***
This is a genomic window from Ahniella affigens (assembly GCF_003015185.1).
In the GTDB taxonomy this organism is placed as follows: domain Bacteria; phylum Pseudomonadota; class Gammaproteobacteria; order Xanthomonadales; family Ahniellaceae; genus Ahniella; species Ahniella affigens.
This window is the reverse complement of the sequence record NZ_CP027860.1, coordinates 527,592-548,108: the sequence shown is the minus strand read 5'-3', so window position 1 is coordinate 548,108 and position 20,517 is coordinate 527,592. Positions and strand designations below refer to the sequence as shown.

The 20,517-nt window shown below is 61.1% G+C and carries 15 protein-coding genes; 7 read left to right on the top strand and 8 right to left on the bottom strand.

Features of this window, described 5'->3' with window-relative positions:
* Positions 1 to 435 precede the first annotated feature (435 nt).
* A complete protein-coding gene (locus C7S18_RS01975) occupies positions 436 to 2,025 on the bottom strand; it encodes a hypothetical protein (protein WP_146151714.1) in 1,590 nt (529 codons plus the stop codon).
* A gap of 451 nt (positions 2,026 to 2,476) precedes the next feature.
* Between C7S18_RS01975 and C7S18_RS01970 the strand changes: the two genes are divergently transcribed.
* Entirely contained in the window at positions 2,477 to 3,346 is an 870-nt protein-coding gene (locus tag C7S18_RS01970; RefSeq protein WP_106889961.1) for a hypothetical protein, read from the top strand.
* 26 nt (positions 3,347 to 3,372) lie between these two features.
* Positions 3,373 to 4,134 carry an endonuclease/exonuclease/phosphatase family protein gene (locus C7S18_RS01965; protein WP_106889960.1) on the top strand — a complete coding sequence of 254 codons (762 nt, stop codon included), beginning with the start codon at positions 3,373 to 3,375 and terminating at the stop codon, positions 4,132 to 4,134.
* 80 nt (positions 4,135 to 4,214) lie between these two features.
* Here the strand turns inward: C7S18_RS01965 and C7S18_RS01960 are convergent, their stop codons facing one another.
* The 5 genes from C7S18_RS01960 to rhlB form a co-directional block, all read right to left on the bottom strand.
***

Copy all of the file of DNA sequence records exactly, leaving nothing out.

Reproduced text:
This is a genomic window from Ahniella affigens (assembly GCF_003015185.1).
In the GTDB taxonomy this organism is placed as follows: domain Bacteria; phylum Pseudomonadota; class Gammaproteobacteria; order Xanthomonadales; family Ahniellaceae; genus Ahniella; species Ahniella affigens.
This window is the reverse complement of the sequence record NZ_CP027860.1, coordinates 527,592-548,108: the sequence shown is the minus strand read 5'-3', so window position 1 is coordinate 548,108 and position 20,517 is coordinate 527,592. Positions and strand designations below refer to the sequence as shown.

The 20,517-nt window shown below is 61.1% G+C and carries 15 protein-coding genes; 7 read left to right on the top strand and 8 right to left on the bottom strand.

Features of this window, described 5'->3' with window-relative positions:
* Positions 1 to 435 precede the first annotated feature (435 nt).
* A complete protein-coding gene (locus C7S18_RS01975) occupies positions 436 to 2,025 on the bottom strand; it encodes a hypothetical protein (protein WP_146151714.1) in 1,590 nt (529 codons plus the stop codon).
* A gap of 451 nt (positions 2,026 to 2,476) precedes the next feature.
* Between C7S18_RS01975 and C7S18_RS01970 the strand changes: the two genes are divergently transcribed.
* Entirely contained in the window at positions 2,477 to 3,346 is an 870-nt protein-coding gene (locus tag C7S18_RS01970; RefSeq protein WP_106889961.1) for a hypothetical protein, read from the top strand.
* 26 nt (positions 3,347 to 3,372) lie between these two features.
* Positions 3,373 to 4,134 carry an endonuclease/exonuclease/phosphatase family protein gene (locus C7S18_RS01965; protein WP_106889960.1) on the top strand — a complete coding sequence of 254 codons (762 nt, stop codon included), beginning with the start codon at positions 3,373 to 3,375 and terminating at the stop codon, positions 4,132 to 4,134.
* 80 nt (positions 4,135 to 4,214) lie between these two features.
* Here the strand turns inward: C7S18_RS01965 and C7S18_RS01960 are convergent, their stop codons facing one another.
* The 5 genes from C7S18_RS01960 to rhlB form a co-directional block, all read right to left on the bottom strand.